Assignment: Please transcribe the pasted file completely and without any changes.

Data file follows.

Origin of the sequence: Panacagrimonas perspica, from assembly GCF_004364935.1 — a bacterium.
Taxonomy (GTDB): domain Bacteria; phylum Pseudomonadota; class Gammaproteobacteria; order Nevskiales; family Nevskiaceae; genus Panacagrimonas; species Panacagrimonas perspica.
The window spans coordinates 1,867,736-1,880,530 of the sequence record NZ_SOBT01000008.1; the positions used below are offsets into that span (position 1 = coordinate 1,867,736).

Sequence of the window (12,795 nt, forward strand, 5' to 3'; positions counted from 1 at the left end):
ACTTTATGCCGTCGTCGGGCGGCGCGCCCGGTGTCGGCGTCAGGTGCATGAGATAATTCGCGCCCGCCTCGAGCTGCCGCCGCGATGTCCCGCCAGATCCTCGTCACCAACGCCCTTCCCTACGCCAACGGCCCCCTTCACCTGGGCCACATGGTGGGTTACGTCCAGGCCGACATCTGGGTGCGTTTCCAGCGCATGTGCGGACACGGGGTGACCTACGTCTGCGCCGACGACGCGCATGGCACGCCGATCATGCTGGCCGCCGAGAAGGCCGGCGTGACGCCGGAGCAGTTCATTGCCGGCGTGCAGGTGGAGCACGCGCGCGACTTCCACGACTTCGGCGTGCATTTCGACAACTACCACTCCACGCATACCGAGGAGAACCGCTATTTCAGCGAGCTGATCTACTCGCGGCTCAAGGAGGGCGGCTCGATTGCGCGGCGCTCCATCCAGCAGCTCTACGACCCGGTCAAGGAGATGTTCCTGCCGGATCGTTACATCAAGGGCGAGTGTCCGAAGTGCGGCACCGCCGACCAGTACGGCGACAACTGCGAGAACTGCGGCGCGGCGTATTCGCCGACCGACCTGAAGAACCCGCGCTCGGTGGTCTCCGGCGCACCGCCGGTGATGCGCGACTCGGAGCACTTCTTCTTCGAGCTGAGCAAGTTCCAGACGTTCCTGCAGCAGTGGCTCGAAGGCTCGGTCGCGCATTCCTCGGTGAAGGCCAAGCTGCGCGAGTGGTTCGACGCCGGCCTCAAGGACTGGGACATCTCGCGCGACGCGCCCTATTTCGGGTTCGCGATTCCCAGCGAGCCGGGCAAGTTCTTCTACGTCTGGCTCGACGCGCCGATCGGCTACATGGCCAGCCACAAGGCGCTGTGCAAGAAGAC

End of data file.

Origin of the sequence: Panacagrimonas perspica, from assembly GCF_004364935.1 — a bacterium.
Taxonomy (GTDB): domain Bacteria; phylum Pseudomonadota; class Gammaproteobacteria; order Nevskiales; family Nevskiaceae; genus Panacagrimonas; species Panacagrimonas perspica.
The window spans coordinates 1,867,736-1,880,530 of the sequence record NZ_SOBT01000008.1; the positions used below are offsets into that span (position 1 = coordinate 1,867,736).

Sequence of the window (12,795 nt, forward strand, 5' to 3'; positions counted from 1 at the left end):
ACTTTATGCCGTCGTCGGGCGGCGCGCCCGGTGTCGGCGTCAGGTGCATGAGATAATTCGCGCCCGCCTCGAGCTGCCGCCGCGATGTCCCGCCAGATCCTCGTCACCAACGCCCTTCCCTACGCCAACGGCCCCCTTCACCTGGGCCACATGGTGGGTTACGTCCAGGCCGACATCTGGGTGCGTTTCCAGCGCATGTGCGGACACGGGGTGACCTACGTCTGCGCCGACGACGCGCATGGCACGCCGATCATGCTGGCCGCCGAGAAGGCCGGCGTGACGCCGGAGCAGTTCATTGCCGGCGTGCAGGTGGAGCACGCGCGCGACTTCCACGACTTCGGCGTGCATTTCGACAACTACCACTCCACGCATACCGAGGAGAACCGCTATTTCAGCGAGCTGATCTACTCGCGGCTCAAGGAGGGCGGCTCGATTGCGCGGCGCTCCATCCAGCAGCTCTACGACCCGGTCAAGGAGATGTTCCTGCCGGATCGTTACATCAAGGGCGAGTGTCCGAAGTGCGGCACCGCCGACCAGTACGGCGACAACTGCGAGAACTGCGGCGCGGCGTATTCGCCGACCGACCTGAAGAACCCGCGCTCGGTGGTCTCCGGCGCACCGCCGGTGATGCGCGACTCGGAGCACTTCTTCTTCGAGCTGAGCAAGTTCCAGACGTTCCTGCAGCAGTGGCTCGAAGGCTCGGTCGCGCATTCCTCGGTGAAGGCCAAGCTGCGCGAGTGGTTCGACGCCGGCCTCAAGGACTGGGACATCTCGCGCGACGCGCCCTATTTCGGGTTCGCGATTCCCAGCGAGCCGGGCAAGTTCTTCTACGTCTGGCTCGACGCGCCGATCGGCTACATGGCCAGCCACAAGGCGCTGTGCAAGAAGAC